Set-Point Theory

The Set-Point Theory, initially proposed in 1953, proposed that each body has a preprogrammed predetermined weight that is compensated by regulatory processes. This notion was soon taken and applied to the shortcomings of producing effective and long-term weight loss techniques. A comprehensive study published in 2019 identified consistent "energetic mistakes" in several weight-loss treatments, including alternate-day fasting and time-restricted meals, as well as exercise and overeating.

This contradicts the Set-Point Theory by demonstrating that the body cannot exactly correct for mistakes in energy/calorie intake, potentially explaining both weight loss and weight increase, such as obesity. Because this study focused on short-term trials, such a mechanism cannot be ruled out in the long run, as data for this duration is currently absent.


Meals timing 

The timing of meals is well-known to be an important aspect of any diet. Recent data suggests that innovative scheduling methods, such as intermittent fasting or skipping meals, as well as carefully positioned snacks before meals, may be beneficial in lowering cardiovascular risks as part of a larger lifestyle and nutritional adjustment.

Food diary

Dieters who kept a daily food diary lost twice as much weight as those who did not, according to a 2008 research published in the American Journal of Preventive Medicine, implying that if a person record their eating, they are more conscious of what they consume and so eat fewer calories.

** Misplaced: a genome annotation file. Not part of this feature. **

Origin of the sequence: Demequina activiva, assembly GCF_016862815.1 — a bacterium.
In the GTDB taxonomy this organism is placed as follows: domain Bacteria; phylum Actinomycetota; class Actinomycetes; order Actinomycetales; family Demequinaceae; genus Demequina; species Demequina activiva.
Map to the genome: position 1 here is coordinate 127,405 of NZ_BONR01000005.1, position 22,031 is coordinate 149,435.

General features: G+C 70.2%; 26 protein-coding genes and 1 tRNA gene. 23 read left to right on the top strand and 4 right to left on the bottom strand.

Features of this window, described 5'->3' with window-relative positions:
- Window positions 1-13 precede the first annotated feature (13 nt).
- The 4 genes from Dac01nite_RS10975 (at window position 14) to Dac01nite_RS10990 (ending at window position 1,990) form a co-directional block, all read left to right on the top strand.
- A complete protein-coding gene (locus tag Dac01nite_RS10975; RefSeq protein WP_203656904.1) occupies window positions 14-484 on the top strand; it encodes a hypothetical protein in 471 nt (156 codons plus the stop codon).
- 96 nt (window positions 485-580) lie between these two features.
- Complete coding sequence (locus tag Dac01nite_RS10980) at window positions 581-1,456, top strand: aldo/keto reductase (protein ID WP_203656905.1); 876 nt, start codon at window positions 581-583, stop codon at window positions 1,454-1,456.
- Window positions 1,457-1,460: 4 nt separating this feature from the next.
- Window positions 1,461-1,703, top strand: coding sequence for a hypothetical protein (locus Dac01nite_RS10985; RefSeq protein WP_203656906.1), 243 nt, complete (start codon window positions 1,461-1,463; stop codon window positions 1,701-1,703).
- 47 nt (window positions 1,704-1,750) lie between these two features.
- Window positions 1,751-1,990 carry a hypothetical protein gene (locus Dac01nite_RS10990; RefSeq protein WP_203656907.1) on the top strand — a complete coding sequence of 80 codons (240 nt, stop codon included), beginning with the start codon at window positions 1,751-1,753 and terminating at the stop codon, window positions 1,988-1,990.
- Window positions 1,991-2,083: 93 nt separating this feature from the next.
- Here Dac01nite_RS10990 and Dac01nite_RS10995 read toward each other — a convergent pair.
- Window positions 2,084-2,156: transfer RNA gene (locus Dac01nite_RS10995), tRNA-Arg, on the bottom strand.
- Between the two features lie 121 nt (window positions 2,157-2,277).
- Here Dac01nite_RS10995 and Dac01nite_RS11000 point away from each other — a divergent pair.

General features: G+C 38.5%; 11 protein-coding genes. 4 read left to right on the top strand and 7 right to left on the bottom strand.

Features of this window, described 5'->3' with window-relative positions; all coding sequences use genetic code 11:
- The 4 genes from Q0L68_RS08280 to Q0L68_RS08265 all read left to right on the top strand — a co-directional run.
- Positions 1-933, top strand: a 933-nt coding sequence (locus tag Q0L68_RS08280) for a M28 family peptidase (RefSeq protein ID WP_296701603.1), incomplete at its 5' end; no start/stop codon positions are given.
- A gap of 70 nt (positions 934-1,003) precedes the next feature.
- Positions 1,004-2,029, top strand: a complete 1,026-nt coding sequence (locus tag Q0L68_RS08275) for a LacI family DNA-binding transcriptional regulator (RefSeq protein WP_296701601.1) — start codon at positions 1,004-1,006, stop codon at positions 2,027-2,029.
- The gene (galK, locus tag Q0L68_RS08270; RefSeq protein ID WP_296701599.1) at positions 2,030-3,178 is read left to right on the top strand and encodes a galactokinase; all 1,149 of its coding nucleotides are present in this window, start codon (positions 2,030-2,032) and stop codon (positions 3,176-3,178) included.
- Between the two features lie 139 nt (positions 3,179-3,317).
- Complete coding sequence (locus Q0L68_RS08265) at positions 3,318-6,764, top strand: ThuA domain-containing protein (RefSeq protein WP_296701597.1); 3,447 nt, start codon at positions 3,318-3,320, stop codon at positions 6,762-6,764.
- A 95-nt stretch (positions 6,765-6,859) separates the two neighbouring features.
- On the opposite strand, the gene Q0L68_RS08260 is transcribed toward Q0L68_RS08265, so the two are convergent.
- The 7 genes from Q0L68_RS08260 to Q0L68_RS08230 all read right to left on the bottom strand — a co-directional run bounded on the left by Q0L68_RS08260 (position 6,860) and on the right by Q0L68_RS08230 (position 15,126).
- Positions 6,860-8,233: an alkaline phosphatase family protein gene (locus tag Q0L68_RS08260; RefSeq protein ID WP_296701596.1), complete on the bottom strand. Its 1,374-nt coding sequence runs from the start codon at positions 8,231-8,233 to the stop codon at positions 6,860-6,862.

According to a 2009 assessment, there is insufficient evidence that promoting water intake and swapping energy-free drinks for energy-containing beverages will help people lose weight. Drinking 500 mL of water before meals during a 12-week period resulted in higher long-term weight loss, according to a 2009 study.


At any one time, it is believed that one out of every three Americans is dieting. Women account for 85 percent of dieters. Every year, around $60 billion is spent in the United States on diet items, which include "diet foods" such as light sodas, gym memberships, and particular diet regimens. Eighty percent of dieters begin on their own, while twenty percent seek expert help or enroll in a paid program. The average dieter makes four attempts each year.

Weight loss groups

Some weight reduction organizations are for-profit, while others are non-profit. Weight Watchers and Peer Trainers are two of the former. Overeaters Anonymous, TOPS Club, and local organization-run groups are among the latter.

The conventions and procedures of these groups are vastly different. Some groups are structured on 12-step programs, while others are more casual. Some organizations promote certain prepared foods or menus, while others teach dieters how to make healthy choices from restaurant menus, grocery shopping, and cooking.